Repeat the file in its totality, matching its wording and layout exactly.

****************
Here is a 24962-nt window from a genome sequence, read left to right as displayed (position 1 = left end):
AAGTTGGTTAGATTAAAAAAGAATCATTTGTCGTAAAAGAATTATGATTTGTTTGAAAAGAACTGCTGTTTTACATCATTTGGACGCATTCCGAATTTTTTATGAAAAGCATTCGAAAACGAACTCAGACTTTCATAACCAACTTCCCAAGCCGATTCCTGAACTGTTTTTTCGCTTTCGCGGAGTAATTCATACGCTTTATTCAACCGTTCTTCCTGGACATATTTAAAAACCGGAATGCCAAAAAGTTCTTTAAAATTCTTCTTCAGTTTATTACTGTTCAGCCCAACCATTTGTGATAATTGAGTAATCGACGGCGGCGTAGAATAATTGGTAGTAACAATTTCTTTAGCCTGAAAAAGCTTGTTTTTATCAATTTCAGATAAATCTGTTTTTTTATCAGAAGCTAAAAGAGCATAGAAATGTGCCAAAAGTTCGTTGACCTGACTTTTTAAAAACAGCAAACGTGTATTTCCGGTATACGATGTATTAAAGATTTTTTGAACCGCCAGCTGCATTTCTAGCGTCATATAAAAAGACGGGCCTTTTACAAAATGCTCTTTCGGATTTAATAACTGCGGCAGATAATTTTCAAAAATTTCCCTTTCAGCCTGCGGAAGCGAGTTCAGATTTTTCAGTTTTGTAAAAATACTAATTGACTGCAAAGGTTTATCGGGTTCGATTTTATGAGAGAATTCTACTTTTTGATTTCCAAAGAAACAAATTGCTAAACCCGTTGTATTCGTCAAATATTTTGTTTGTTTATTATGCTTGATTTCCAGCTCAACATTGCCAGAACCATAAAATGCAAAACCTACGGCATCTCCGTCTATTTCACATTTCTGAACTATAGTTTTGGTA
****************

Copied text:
Here is a 24962-nt window from a genome sequence, read left to right as displayed (position 1 = left end):
AAGTTGGTTAGATTAAAAAAGAATCATTTGTCGTAAAAGAATTATGATTTGTTTGAAAAGAACTGCTGTTTTACATCATTTGGACGCATTCCGAATTTTTTATGAAAAGCATTCGAAAACGAACTCAGACTTTCATAACCAACTTCCCAAGCCGATTCCTGAACTGTTTTTTCGCTTTCGCGGAGTAATTCATACGCTTTATTCAACCGTTCTTCCTGGACATATTTAAAAACCGGAATGCCAAAAAGTTCTTTAAAATTCTTCTTCAGTTTATTACTGTTCAGCCCAACCATTTGTGATAATTGAGTAATCGACGGCGGCGTAGAATAATTGGTAGTAACAATTTCTTTAGCCTGAAAAAGCTTGTTTTTATCAATTTCAGATAAATCTGTTTTTTTATCAGAAGCTAAAAGAGCATAGAAATGTGCCAAAAGTTCGTTGACCTGACTTTTTAAAAACAGCAAACGTGTATTTCCGGTATACGATGTATTAAAGATTTTTTGAACCGCCAGCTGCATTTCTAGCGTCATATAAAAAGACGGGCCTTTTACAAAATGCTCTTTCGGATTTAATAACTGCGGCAGATAATTTTCAAAAATTTCCCTTTCAGCCTGCGGAAGCGAGTTCAGATTTTTCAGTTTTGTAAAAATACTAATTGACTGCAAAGGTTTATCGGGTTCGATTTTATGAGAGAATTCTACTTTTTGATTTCCAAAGAAACAAATTGCTAAACCCGTTGTATTCGTCAAATATTTTGTTTGTTTATTATGCTTGATTTCCAGCTCAACATTGCCAGAACCATAAAATGCAAAACCTACGGCATCTCCGTCTATTTCACATTTCTGAACTATAGTTTTGGTA